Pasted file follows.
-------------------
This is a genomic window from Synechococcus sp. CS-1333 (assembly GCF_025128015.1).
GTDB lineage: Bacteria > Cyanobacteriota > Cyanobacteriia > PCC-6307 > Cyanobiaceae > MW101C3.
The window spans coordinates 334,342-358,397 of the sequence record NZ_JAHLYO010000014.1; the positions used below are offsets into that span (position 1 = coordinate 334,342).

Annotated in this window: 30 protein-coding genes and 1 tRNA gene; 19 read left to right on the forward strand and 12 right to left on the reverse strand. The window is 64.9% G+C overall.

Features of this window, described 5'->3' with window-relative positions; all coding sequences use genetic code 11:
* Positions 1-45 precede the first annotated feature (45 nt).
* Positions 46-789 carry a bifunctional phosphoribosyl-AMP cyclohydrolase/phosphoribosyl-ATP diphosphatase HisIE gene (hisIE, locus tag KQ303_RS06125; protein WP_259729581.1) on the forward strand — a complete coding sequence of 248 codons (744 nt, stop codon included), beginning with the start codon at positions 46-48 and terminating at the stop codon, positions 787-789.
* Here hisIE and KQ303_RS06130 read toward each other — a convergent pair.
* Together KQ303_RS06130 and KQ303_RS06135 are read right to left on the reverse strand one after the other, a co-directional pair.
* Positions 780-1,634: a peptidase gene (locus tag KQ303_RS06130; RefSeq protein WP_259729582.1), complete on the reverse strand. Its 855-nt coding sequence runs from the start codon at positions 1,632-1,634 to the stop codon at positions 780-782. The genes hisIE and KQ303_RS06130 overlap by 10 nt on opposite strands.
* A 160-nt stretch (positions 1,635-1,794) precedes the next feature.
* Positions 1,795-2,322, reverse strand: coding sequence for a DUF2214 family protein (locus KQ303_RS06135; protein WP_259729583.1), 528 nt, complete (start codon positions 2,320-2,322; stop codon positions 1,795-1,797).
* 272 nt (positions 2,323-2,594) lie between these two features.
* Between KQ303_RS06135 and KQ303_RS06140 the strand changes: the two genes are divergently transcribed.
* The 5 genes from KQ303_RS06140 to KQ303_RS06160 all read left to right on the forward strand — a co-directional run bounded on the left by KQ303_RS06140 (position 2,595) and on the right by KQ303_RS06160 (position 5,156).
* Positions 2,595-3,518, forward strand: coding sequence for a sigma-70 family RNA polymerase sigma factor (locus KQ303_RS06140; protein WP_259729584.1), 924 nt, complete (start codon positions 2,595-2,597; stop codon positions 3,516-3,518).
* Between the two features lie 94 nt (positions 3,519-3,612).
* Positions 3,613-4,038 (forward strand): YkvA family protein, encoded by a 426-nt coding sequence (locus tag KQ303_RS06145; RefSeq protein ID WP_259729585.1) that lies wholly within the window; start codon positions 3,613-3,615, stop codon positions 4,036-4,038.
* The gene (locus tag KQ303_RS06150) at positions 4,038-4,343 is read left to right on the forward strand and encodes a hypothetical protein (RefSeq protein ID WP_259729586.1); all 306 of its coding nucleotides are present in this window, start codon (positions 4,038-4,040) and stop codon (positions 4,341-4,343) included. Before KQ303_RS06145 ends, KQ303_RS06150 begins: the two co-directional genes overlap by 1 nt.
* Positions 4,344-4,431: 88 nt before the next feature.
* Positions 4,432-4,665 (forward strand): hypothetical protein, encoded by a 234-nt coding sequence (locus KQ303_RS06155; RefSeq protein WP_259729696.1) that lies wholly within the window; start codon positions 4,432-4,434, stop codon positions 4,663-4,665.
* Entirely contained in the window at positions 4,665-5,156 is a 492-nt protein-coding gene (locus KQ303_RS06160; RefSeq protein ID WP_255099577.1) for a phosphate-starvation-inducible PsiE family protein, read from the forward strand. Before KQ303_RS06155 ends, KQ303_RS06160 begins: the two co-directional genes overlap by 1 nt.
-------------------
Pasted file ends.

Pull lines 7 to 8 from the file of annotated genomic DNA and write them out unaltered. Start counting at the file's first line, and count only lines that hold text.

* Positions 46-789 carry a bifunctional phosphoribosyl-AMP cyclohydrolase/phosphoribosyl-ATP diphosphatase HisIE gene (hisIE, locus tag KQ303_RS06125; protein WP_259729581.1) on the forward strand — a complete coding sequence of 248 codons (744 nt, stop codon included), beginning with the start codon at positions 46-48 and terminating at the stop codon, positions 787-789.
* Here hisIE and KQ303_RS06130 read toward each other — a convergent pair.